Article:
Tuesday, July 22, 2008

New suit seeks FBI papers withheld from Congress

Carlos Marcello (1910-1993)

Gregory Scarpa (1928-1994)

A new suit is being filed seeking information from the FBI concerning longtime New Orleans crime boss Carlos Marcello, who died in 1993. This information was previously withheld from Congress during their investigation of the murder of JFK. It seems as if the FBI is also in violation of the JFK Records Act as all material relevant to the assassination of John F. Kennedy was to have been released to the JFK Review Board in the 1990's. Here are some excerpts from the Times' story:
"The lawsuit, filed in Federal District Court in Washington by the paralegal, Angela Clemente, asks the Federal Bureau of Investigation to make public any documents it may still hold related to the mobster, Gregory Scarpa Sr., who for nearly 30 years led a stunning double life as a hit man for the Colombo crime family and, in the words of the F.B.I, a “top echelon” informant for the bureau....In her suit, Ms. Clemente asked the bureau to release all papers connected to Mr. Scarpa (who died of AIDS in 1994 after receiving a blood transfusion), especially those related to Carlos Marcello, a New Orleans don suspected by some of having played a role in the Kennedy assassination on Nov. 22, 1963.
Ms. Clemente filed a Freedom of Information Act request for Mr. Scarpa’s file in April, and the F.B.I. acknowledged her request in a letter on June 9, saying that bureau officials would search their records for relevant papers. Ms. Clemente’s lawyer, James Lesar, said that the F.B.I. had not yet told her if it would release the file or not, but that under federal law, a lawsuit can be filed compelling the release of records 20 working days after such a letter is received....
In pursuing the Scarpa file and its potential to flesh out Mr. Marcello’s possible role in the Kennedy killing, Ms. Clemente is following a trail blazed in part by G. Robert Blakey, a professor of law at the University of Notre Dame who also served as the chief counsel and staff director to the House Select Committee on Assassinations, which from 1977 to 1979 investigated the killings of President Kennedy and the Rev. Dr. Martin Luther King Jr.
While the Warren Commission said there was no link between Mr. Marcello and the president’s death, Mr. Blakey’s report to the House was considerably more circumspect, saying the F.B.I.’s “handling of the allegations and information about Marcello was characterized by a less than vigorous effort to investigate its reliability.”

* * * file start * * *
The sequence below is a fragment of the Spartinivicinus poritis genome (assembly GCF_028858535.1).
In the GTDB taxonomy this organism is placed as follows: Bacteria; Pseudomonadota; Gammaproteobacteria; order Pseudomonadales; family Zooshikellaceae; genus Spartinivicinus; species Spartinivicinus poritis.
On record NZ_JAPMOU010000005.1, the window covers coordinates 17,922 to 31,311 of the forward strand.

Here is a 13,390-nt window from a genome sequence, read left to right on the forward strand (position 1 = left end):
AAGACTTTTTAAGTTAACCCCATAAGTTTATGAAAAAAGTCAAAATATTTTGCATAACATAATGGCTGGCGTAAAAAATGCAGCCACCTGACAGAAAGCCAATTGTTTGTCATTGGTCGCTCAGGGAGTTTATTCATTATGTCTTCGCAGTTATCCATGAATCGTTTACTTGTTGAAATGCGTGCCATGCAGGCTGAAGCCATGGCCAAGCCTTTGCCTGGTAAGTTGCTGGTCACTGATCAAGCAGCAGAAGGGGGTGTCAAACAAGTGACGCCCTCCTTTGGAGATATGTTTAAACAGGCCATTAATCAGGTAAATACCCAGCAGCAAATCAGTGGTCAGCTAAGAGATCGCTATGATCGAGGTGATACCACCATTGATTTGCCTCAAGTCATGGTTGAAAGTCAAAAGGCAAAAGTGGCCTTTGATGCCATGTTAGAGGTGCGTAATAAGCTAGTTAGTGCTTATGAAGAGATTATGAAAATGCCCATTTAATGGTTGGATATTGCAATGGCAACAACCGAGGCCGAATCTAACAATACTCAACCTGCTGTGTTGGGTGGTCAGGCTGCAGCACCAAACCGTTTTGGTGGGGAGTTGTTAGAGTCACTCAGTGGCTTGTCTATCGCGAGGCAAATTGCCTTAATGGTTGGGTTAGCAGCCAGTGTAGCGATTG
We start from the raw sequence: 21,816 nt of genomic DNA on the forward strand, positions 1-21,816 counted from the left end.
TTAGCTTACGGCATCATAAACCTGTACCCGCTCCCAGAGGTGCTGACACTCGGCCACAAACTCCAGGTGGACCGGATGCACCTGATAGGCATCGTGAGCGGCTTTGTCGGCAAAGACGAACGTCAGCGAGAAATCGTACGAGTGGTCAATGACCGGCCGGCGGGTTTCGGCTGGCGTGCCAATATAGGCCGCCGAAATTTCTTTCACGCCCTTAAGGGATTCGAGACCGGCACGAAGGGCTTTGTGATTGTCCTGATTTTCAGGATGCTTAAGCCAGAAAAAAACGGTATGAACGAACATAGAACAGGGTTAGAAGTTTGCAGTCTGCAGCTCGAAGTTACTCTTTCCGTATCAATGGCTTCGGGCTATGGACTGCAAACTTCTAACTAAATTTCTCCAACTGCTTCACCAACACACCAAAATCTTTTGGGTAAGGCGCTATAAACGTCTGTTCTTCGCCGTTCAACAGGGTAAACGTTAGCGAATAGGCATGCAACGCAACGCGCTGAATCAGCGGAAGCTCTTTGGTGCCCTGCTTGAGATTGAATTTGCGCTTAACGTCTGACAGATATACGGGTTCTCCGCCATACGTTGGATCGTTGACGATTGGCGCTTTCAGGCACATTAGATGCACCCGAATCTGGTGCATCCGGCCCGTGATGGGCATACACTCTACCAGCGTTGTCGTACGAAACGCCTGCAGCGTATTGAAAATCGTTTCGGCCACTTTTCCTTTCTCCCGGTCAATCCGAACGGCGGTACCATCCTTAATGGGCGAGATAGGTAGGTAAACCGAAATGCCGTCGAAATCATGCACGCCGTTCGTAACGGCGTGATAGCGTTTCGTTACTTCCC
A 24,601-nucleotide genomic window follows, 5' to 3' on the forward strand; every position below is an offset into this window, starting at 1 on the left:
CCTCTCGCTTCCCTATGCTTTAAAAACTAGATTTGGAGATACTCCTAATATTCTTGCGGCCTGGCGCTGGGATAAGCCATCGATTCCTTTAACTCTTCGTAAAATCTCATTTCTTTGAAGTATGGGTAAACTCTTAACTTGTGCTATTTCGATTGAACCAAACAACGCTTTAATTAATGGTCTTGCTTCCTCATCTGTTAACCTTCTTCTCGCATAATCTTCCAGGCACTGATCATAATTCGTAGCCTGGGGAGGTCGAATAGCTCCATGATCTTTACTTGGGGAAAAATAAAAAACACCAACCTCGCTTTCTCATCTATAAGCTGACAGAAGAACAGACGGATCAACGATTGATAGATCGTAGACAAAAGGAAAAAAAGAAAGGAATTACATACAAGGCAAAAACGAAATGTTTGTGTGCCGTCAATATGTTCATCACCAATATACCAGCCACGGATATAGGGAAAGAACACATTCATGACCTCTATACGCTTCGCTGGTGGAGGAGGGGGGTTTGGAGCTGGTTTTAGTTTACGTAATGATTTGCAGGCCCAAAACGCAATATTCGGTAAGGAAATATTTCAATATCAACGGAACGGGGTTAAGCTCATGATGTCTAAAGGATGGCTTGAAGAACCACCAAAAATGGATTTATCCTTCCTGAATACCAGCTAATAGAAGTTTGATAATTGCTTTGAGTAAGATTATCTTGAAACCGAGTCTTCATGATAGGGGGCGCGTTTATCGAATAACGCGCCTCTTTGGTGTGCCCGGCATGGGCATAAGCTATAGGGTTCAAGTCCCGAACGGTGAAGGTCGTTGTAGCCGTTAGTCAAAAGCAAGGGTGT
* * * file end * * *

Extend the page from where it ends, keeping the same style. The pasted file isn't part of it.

Ms. Clemente is in possession of several heavily redacted papers from the Scarpa file, which suggest, however vaguely, she said, that Mr. Scarpa, who spied on numerous gangsters for the F.B.I., may also have spied on Mr. Marcello.
Professor Blakey, reached by phone at his office at Notre Dame on Monday, said he had seen the papers, adding that no matter what the unredacted versions might eventually reveal, he was convinced that he should have seen them 30 years ago, while conducting his Congressional investigation.
“The issue here is not what’s in them,” Professor Blakey said, “so much as that they seem to have held them back from me. I thought I had the bureau file on Marcello — now it turns out I didn’t, did I? So I’m not a small, I’m a major, supporter of what Angela is trying to do.”
This is the second time in a year that the FBI has suffered a major embarassment as a result of its relationship with Gregory "The Grim Reaper" Scarpa. In October of 2007 the Brooklyn D.A. dropped murder charges against a former FBI agent when it was learned that a mob moll had given contradictory testimony against the agent's involvement in Mafia hits. But the presiding judge blasted the FBI for its complete lack of ethics in its relationship with Scarpa.
""I was particularly struck by the testimony of Carmine Sessa, former Consigliere of the Colombo family and multiple murderer, and who testified that when he and his fellow mobsters were discussing the possibility that Greg Scarpa was an FBI informant, they ultimately discounted the idea, reasoning that it was impossible...that it would be antinomic for the FBI, charged with fighting crime, to employ as an informer a murderer as vicious and prolific as Greg Scarpa. Apparently, and sadly, organized crime attributed to the FBI a greater sense of probity than the FBI in fact possessed," wrote State Supreme Court Justice Gustin Reichbach.
"Not only did the FBI shield Scarpa from prosecution for his own crimes, they also actively recruited him to participate in crimes under their direction. That a thug like Scarpa would be employed by the federal government to beat witnesses and threaten them at gunpoint to obtain information regarding the deaths of civil rights workers in the south in the early 1960s is a shocking demonstration of the government's unacceptable willingness to employ criminality to fight crime. It is redolent of the current mindset of some in the government who argue that the practice of terror and torture can be freely employed against those the government claims are terrorists themselves: that it is permissible to make men scream in the name of national security. These are shortcuts that devalue legitimate police work, their yield is insignificant and the cost to the fundamental values they debase is enormous."


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